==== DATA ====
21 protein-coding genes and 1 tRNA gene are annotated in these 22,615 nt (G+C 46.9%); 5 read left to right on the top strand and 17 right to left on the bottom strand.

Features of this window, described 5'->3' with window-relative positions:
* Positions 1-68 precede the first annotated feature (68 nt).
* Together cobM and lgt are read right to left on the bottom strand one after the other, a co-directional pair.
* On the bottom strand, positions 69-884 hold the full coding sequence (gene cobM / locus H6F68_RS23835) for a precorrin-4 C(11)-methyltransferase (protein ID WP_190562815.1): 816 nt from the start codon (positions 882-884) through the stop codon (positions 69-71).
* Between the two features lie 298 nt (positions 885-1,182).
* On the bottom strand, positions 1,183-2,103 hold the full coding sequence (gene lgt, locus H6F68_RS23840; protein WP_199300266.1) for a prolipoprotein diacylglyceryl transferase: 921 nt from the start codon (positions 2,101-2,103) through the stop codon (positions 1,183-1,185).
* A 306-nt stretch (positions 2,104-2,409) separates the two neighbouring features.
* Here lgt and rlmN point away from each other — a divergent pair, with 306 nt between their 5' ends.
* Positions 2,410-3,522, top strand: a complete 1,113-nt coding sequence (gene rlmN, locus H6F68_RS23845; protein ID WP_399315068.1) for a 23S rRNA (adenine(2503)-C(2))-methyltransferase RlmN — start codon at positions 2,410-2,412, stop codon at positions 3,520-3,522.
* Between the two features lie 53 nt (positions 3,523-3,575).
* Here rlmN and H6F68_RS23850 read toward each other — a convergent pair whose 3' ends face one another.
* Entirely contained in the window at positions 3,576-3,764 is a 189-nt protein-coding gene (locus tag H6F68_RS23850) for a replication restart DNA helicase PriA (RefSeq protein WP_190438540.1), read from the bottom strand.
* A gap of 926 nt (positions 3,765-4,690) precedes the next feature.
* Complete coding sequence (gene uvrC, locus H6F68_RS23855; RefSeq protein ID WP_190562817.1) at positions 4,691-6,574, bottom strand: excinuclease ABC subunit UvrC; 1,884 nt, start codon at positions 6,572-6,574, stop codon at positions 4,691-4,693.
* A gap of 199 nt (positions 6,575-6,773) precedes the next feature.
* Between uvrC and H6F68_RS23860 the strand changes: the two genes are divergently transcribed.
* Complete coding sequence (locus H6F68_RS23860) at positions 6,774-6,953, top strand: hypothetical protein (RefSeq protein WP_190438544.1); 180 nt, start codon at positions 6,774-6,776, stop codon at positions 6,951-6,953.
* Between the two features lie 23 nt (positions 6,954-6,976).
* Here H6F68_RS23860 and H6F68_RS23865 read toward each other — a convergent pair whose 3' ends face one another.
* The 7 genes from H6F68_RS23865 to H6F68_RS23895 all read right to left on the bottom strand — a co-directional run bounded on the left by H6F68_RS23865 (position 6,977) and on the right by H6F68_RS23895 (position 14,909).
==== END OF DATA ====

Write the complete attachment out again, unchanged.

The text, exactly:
21 protein-coding genes and 1 tRNA gene are annotated in these 22,615 nt (G+C 46.9%); 5 read left to right on the top strand and 17 right to left on the bottom strand.

Features of this window, described 5'->3' with window-relative positions:
* Positions 1-68 precede the first annotated feature (68 nt).
* Together cobM and lgt are read right to left on the bottom strand one after the other, a co-directional pair.
* On the bottom strand, positions 69-884 hold the full coding sequence (gene cobM / locus H6F68_RS23835) for a precorrin-4 C(11)-methyltransferase (protein ID WP_190562815.1): 816 nt from the start codon (positions 882-884) through the stop codon (positions 69-71).
* Between the two features lie 298 nt (positions 885-1,182).
* On the bottom strand, positions 1,183-2,103 hold the full coding sequence (gene lgt, locus H6F68_RS23840; protein WP_199300266.1) for a prolipoprotein diacylglyceryl transferase: 921 nt from the start codon (positions 2,101-2,103) through the stop codon (positions 1,183-1,185).
* A 306-nt stretch (positions 2,104-2,409) separates the two neighbouring features.
* Here lgt and rlmN point away from each other — a divergent pair, with 306 nt between their 5' ends.
* Positions 2,410-3,522, top strand: a complete 1,113-nt coding sequence (gene rlmN, locus H6F68_RS23845; protein ID WP_399315068.1) for a 23S rRNA (adenine(2503)-C(2))-methyltransferase RlmN — start codon at positions 2,410-2,412, stop codon at positions 3,520-3,522.
* Between the two features lie 53 nt (positions 3,523-3,575).
* Here rlmN and H6F68_RS23850 read toward each other — a convergent pair whose 3' ends face one another.
* Entirely contained in the window at positions 3,576-3,764 is a 189-nt protein-coding gene (locus tag H6F68_RS23850) for a replication restart DNA helicase PriA (RefSeq protein WP_190438540.1), read from the bottom strand.
* A gap of 926 nt (positions 3,765-4,690) precedes the next feature.
* Complete coding sequence (gene uvrC, locus H6F68_RS23855; RefSeq protein ID WP_190562817.1) at positions 4,691-6,574, bottom strand: excinuclease ABC subunit UvrC; 1,884 nt, start codon at positions 6,572-6,574, stop codon at positions 4,691-4,693.
* A gap of 199 nt (positions 6,575-6,773) precedes the next feature.
* Between uvrC and H6F68_RS23860 the strand changes: the two genes are divergently transcribed.
* Complete coding sequence (locus H6F68_RS23860) at positions 6,774-6,953, top strand: hypothetical protein (RefSeq protein WP_190438544.1); 180 nt, start codon at positions 6,774-6,776, stop codon at positions 6,951-6,953.
* Between the two features lie 23 nt (positions 6,954-6,976).
* Here H6F68_RS23860 and H6F68_RS23865 read toward each other — a convergent pair whose 3' ends face one another.
* The 7 genes from H6F68_RS23865 to H6F68_RS23895 all read right to left on the bottom strand — a co-directional run bounded on the left by H6F68_RS23865 (position 6,977) and on the right by H6F68_RS23895 (position 14,909).